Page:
Chicory, Variegata di Castelfranco (Organic)

    Cichorium intybus. 70 days.

    Chicories are currently making a big comeback with Variegata di Castelfranco and Sugarloaf Borca leading the charge. Why? Because they’re delicious! Big heading chicory with lots of bright colors, mostly green with red speckles. If planted in July or early August it will head up for winter. If planted late it can still be harvested as a loose head. If dug and forced it creates a beautiful white and pink head similar to radicchio. A winter CSA staple for Open Oak Farm because it is hardier than most other Cichorium varieties. Another great variety for risotto.

  • Cilantro, Standby (Organic)

    Cilantro, Standby (Organic)

    Coriandrum sativum.

    A must-have in the herb garden! Its bright flavor freshens up any meal and is essential in many cuisines worldwide – especially Latin American, Middle Eastern, Southeast and South Asian. Very hardy and slow bolting. Excellent for sowing in the late fall for winter leaf harvest or early yield of seeds the following year. Seeds have an excellent strong, lime-like flavor. Bred by Tim Peters of Peters Seed and Research, in Riddle, Oregon.

  • Crimson Clover

    Clover, Crimson (Organic)

    Trifolium incarnatum.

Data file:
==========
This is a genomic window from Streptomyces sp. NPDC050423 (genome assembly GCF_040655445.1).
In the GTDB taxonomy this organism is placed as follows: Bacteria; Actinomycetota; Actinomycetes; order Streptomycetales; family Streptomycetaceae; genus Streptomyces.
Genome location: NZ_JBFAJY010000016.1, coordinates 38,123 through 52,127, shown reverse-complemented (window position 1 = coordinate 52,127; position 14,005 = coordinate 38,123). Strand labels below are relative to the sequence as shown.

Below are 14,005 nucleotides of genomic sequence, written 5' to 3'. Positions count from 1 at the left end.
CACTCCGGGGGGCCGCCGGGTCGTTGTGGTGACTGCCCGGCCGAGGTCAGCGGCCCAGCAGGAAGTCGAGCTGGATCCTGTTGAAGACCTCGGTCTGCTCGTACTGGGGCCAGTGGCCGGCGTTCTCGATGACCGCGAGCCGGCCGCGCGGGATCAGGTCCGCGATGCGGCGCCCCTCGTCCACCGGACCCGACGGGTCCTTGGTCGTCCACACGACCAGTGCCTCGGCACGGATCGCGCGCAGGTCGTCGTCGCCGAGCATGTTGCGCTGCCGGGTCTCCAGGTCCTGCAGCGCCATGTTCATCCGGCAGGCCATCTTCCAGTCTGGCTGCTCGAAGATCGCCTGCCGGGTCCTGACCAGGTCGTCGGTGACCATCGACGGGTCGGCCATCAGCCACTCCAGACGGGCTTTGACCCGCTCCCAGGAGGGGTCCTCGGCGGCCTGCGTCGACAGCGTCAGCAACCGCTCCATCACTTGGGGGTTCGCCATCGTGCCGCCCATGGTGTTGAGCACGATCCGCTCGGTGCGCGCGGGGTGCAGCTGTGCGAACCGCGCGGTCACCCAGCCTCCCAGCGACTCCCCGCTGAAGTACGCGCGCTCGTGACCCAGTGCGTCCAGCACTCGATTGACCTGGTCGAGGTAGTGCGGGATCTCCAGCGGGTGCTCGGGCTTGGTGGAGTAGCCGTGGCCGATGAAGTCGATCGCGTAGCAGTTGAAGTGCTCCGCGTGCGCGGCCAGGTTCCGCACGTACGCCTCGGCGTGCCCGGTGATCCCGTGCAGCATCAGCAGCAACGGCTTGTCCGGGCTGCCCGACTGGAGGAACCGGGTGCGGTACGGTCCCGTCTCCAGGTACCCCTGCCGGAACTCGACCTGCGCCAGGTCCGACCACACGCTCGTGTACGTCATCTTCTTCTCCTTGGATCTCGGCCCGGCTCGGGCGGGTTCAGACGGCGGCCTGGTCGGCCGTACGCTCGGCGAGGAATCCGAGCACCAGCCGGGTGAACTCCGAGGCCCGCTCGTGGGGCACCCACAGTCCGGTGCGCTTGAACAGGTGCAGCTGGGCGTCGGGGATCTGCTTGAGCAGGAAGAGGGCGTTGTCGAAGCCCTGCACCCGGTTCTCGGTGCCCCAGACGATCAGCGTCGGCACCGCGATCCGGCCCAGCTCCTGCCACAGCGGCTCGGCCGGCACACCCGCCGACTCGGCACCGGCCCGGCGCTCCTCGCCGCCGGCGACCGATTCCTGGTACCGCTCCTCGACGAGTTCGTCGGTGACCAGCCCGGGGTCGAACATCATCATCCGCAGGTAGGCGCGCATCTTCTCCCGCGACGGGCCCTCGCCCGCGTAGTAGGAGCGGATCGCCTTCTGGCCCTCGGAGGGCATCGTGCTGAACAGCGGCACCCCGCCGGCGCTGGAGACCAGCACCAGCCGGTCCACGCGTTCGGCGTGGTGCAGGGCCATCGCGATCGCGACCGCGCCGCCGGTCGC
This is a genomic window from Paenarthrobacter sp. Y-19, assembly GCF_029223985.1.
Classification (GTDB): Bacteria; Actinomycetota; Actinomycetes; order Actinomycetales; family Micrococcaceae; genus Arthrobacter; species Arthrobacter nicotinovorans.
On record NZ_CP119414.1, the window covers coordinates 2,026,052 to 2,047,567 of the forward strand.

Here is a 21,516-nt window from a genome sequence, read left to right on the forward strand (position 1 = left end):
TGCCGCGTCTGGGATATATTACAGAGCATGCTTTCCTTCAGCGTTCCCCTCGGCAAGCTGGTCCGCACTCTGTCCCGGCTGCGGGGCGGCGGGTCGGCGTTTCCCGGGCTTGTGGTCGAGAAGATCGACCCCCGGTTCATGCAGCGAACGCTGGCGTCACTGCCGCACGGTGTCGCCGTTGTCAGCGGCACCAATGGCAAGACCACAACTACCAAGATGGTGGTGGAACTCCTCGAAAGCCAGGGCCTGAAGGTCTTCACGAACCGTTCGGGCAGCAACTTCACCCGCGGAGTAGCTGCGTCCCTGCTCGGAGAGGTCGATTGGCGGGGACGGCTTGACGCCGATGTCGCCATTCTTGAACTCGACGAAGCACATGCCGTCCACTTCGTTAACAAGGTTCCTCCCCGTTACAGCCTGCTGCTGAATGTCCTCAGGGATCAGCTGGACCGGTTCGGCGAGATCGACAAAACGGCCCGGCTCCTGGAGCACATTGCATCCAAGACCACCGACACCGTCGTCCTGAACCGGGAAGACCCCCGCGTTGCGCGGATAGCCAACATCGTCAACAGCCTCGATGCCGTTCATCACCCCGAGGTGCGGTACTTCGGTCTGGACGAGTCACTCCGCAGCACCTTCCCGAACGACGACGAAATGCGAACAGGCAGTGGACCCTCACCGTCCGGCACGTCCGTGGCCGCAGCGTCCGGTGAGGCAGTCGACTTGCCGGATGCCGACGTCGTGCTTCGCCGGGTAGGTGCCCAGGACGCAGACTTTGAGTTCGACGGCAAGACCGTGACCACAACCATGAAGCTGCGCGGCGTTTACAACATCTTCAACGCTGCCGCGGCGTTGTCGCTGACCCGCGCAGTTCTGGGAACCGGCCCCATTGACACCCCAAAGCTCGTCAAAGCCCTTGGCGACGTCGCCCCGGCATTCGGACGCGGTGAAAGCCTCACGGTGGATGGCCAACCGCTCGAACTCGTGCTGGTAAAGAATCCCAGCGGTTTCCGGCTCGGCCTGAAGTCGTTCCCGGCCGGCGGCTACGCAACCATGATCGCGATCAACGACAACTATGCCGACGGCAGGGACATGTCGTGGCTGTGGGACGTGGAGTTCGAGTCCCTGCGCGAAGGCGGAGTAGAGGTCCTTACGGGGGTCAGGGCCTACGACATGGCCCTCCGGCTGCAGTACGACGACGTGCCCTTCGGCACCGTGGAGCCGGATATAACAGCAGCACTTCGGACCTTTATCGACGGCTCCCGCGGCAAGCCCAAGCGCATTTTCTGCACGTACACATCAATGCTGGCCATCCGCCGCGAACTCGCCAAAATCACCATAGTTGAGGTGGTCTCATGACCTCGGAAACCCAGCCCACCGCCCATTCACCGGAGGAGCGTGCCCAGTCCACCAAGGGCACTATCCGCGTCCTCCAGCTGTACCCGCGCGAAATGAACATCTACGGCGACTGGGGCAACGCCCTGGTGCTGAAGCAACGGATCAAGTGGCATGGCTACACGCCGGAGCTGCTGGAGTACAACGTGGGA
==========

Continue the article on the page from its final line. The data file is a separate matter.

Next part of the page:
An excellent winter or spring cover crop known primarily for its nitrogen fixing properties and high biomass production. Large, strikingly beautiful crimson flowers appear in the late spring and are great food for bees and other pollinators. In regions where the winter stays above 0°F, Crimson Clover is sown in the late summer and overwintered as a biennial. Can grow up to 3′ tall. Cover crops are a key way to build organic matter in your soil and protect from erosion. Perfect for summer under-sowing in crops like corn or squash that tend to stay in the field too late to get a traditional winter cover crop going. Hardy to zone 6.

    Seed produced by Praying Mantis Farm in Canby, Oregon.

    Photos by Carri Heisler of Pitchfork & Crow.

  • Gelber Nussler Corn Salad

    Corn Salad, Gelber Nüssler (Organic)

    Valerianella sp. 55 days.